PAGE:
Ep 90: The Counter-Revolution of Science by F.A. Hayek
In this episode I review the main arguments of F.A. Hayek’s 1952 book ‘The Counter-Revolution of Science’, in which he outlines the rise of socialist and totalitarian thought in the early 19th century. Hayek’s main point in this brilliant and insightful book is that the methods and language of the natural sciences were illegitimately applied to the study of society and created the conditions under which French thinkers began to believe that history, politics, and economics operated under natural laws that could be discovered and then applied to society by central planners. He explores how the work of Henri de Saint-Simon and Auguste Comte in the early 19th century laid the foundation for modern authoritarian thinking, how these ideas spread to Germany and fused with Hegelianism, and their abiding influence on all branches of social studies, including economics and theology. He explores the historical context of these thinkers and demonstrates the many philosophical flaws and idiosyncrasies in their work. This book is technical, illuminating, relevant, and well-worth the read.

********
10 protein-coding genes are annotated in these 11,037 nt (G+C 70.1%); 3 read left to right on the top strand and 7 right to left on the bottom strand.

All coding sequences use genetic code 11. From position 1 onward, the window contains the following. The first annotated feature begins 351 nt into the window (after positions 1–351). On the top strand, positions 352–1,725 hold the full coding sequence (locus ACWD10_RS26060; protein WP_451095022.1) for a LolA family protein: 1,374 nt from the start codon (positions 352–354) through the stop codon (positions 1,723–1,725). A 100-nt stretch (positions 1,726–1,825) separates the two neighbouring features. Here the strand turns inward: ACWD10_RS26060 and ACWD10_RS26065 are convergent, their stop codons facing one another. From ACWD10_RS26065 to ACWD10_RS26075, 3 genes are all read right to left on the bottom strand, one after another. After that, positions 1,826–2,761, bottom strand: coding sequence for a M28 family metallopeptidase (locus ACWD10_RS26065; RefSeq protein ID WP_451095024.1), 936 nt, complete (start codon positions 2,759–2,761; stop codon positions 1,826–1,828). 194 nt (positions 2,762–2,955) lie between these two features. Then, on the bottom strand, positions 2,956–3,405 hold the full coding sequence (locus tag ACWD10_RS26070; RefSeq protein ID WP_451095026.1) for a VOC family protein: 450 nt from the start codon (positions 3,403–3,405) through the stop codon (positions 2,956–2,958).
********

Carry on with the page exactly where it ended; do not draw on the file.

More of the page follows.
The Counter-Revolution of Science, F.A. Hayek